This is an extract from dissertation on decolonization:
During the last half millennium, the major European powers decided that it would be beneficial to their interests if they obtained colonies overseas to help with their economic expansion, among other things. They also wanted to develop capitalism and create a world market with an international division of labour. There were two main phases of colonial expansion (Chandra, 1992). The first of these was from 1450-1800, and the colonies were seen as places to trade with, but they didn’t produce raw materials and weren’t seen as markets. Colonialism meant conquest, plunder and small amounts of settlement. The second phase occurred after the industrial revolution when there was a great need for raw materials to be used in domestic factories. This period was from 1800-1945, and it was a phase of exploitation rather than a phase of expansion. The colonial leaders also saw the colonies as markets for the products that they produced at home, and they were often used against the interests of other competing colonial powers.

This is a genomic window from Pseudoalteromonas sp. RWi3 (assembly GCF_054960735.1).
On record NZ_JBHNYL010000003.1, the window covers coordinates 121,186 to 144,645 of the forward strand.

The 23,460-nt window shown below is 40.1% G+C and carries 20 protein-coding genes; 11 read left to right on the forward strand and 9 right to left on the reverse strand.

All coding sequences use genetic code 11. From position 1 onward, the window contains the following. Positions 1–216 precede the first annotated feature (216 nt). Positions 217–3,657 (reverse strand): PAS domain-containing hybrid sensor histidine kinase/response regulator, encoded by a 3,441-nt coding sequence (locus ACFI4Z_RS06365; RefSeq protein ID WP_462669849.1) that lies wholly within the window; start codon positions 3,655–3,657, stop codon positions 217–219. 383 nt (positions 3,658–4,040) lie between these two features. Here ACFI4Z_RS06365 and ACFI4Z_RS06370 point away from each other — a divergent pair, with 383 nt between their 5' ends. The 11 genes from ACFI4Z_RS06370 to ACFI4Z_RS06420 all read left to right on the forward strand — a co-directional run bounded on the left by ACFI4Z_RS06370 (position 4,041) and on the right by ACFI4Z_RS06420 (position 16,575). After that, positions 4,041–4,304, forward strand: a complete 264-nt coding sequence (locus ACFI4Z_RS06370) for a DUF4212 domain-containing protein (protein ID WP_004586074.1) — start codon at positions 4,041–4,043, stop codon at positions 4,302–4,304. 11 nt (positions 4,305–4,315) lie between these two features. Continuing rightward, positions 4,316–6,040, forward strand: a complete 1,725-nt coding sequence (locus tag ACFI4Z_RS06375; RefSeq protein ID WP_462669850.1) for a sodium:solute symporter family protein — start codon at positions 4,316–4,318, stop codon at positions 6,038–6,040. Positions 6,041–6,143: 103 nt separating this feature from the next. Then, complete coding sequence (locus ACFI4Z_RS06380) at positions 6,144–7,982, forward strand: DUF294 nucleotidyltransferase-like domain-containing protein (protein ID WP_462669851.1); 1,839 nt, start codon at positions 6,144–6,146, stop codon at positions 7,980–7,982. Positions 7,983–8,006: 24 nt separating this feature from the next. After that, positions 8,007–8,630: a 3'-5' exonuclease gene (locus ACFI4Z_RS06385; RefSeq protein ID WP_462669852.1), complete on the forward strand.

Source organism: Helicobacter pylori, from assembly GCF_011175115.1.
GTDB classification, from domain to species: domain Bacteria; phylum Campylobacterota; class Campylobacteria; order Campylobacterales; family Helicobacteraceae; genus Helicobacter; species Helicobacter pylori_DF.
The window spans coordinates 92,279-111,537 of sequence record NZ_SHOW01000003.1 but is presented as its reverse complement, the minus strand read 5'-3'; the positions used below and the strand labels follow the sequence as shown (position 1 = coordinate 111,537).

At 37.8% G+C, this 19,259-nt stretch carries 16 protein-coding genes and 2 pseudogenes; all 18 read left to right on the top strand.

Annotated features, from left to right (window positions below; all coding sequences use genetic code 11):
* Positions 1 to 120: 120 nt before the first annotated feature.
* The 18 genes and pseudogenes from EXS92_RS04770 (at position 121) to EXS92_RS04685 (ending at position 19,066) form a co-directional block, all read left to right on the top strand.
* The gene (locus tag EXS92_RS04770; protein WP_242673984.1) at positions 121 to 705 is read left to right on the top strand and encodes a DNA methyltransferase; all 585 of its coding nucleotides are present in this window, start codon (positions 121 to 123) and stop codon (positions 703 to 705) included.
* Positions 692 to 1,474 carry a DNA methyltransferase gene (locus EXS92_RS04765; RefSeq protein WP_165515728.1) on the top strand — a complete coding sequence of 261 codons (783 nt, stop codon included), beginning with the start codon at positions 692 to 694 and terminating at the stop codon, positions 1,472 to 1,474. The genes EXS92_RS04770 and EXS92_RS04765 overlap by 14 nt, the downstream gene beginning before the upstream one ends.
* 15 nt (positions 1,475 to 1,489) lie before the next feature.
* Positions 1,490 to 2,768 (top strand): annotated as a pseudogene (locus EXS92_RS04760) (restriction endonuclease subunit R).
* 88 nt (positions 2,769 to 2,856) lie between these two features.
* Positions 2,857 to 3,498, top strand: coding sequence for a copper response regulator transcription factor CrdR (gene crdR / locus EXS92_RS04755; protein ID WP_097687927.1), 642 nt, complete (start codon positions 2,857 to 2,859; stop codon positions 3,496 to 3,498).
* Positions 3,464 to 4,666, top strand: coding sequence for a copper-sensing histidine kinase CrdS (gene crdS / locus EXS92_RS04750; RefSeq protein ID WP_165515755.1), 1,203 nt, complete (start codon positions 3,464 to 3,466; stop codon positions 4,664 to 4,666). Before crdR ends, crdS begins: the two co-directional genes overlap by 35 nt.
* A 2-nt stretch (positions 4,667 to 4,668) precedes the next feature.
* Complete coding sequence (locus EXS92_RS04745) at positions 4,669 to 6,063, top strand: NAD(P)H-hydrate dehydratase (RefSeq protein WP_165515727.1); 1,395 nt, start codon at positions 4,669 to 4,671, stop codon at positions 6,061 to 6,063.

The implications of colonial rule on the colonies are considerable, and there was a large impact on local economics, culture and political systems. The manner in which decolonization took place also led to problems. Many geographers see a colonial past as probably the most important initial condition for underdevelopment. Although there is an obvious negative association between colonial rule and industrialisation, colonialism did give some benefits to the colonies. Continue reading